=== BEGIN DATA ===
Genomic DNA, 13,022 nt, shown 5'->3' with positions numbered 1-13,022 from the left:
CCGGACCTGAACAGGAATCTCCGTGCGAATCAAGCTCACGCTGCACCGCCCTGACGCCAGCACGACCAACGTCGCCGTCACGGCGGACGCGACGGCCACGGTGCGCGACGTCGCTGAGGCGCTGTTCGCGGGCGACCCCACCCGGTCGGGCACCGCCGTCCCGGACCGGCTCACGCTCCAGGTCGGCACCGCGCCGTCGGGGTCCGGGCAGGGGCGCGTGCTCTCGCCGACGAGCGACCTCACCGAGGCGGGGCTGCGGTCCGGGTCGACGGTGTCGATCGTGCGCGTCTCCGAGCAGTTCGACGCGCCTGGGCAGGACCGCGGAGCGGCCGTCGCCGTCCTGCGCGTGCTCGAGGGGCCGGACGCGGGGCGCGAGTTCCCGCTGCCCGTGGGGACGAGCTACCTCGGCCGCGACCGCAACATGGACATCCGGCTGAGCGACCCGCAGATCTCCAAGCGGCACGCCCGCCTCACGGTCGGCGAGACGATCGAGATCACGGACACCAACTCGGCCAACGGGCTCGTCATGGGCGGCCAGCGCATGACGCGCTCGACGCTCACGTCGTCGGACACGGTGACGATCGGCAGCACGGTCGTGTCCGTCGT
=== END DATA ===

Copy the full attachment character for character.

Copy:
Genomic DNA, 13,022 nt, shown 5'->3' with positions numbered 1-13,022 from the left:
CCGGACCTGAACAGGAATCTCCGTGCGAATCAAGCTCACGCTGCACCGCCCTGACGCCAGCACGACCAACGTCGCCGTCACGGCGGACGCGACGGCCACGGTGCGCGACGTCGCTGAGGCGCTGTTCGCGGGCGACCCCACCCGGTCGGGCACCGCCGTCCCGGACCGGCTCACGCTCCAGGTCGGCACCGCGCCGTCGGGGTCCGGGCAGGGGCGCGTGCTCTCGCCGACGAGCGACCTCACCGAGGCGGGGCTGCGGTCCGGGTCGACGGTGTCGATCGTGCGCGTCTCCGAGCAGTTCGACGCGCCTGGGCAGGACCGCGGAGCGGCCGTCGCCGTCCTGCGCGTGCTCGAGGGGCCGGACGCGGGGCGCGAGTTCCCGCTGCCCGTGGGGACGAGCTACCTCGGCCGCGACCGCAACATGGACATCCGGCTGAGCGACCCGCAGATCTCCAAGCGGCACGCCCGCCTCACGGTCGGCGAGACGATCGAGATCACGGACACCAACTCGGCCAACGGGCTCGTCATGGGCGGCCAGCGCATGACGCGCTCGACGCTCACGTCGTCGGACACGGTGACGATCGGCAGCACGGTCGTGTCCGTCGT